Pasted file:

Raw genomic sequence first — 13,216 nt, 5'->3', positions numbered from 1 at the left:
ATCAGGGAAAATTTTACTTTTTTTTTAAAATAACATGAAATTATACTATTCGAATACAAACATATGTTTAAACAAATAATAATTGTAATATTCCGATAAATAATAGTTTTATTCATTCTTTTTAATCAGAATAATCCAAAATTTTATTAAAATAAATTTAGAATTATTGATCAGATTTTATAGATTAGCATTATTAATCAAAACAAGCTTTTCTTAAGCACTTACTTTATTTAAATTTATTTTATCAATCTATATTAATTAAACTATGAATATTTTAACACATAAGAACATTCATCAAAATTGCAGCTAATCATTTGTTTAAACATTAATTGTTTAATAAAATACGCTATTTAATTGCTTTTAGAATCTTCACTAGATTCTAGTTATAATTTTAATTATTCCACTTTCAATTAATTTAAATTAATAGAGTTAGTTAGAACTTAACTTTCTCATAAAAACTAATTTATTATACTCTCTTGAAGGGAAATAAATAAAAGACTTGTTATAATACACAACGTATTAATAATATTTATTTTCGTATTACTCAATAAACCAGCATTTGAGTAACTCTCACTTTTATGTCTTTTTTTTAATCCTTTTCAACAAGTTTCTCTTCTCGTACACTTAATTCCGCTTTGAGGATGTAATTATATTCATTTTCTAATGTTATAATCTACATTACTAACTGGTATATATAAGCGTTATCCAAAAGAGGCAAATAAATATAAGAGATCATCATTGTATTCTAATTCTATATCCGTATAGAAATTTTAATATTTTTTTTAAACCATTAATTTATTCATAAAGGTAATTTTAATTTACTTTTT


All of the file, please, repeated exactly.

Raw genomic sequence first — 13,216 nt, 5'->3', positions numbered from 1 at the left:
ATCAGGGAAAATTTTACTTTTTTTTTAAAATAACATGAAATTATACTATTCGAATACAAACATATGTTTAAACAAATAATAATTGTAATATTCCGATAAATAATAGTTTTATTCATTCTTTTTAATCAGAATAATCCAAAATTTTATTAAAATAAATTTAGAATTATTGATCAGATTTTATAGATTAGCATTATTAATCAAAACAAGCTTTTCTTAAGCACTTACTTTATTTAAATTTATTTTATCAATCTATATTAATTAAACTATGAATATTTTAACACATAAGAACATTCATCAAAATTGCAGCTAATCATTTGTTTAAACATTAATTGTTTAATAAAATACGCTATTTAATTGCTTTTAGAATCTTCACTAGATTCTAGTTATAATTTTAATTATTCCACTTTCAATTAATTTAAATTAATAGAGTTAGTTAGAACTTAACTTTCTCATAAAAACTAATTTATTATACTCTCTTGAAGGGAAATAAATAAAAGACTTGTTATAATACACAACGTATTAATAATATTTATTTTCGTATTACTCAATAAACCAGCATTTGAGTAACTCTCACTTTTATGTCTTTTTTTTAATCCTTTTCAACAAGTTTCTCTTCTCGTACACTTAATTCCGCTTTGAGGATGTAATTATATTCATTTTCTAATGTTATAATCTACATTACTAACTGGTATATATAAGCGTTATCCAAAAGAGGCAAATAAATATAAGAGATCATCATTGTATTCTAATTCTATATCCGTATAGAAATTTTAATATTTTTTTTAAACCATTAATTTATTCATAAAGGTAATTTTAATTTACTTTTT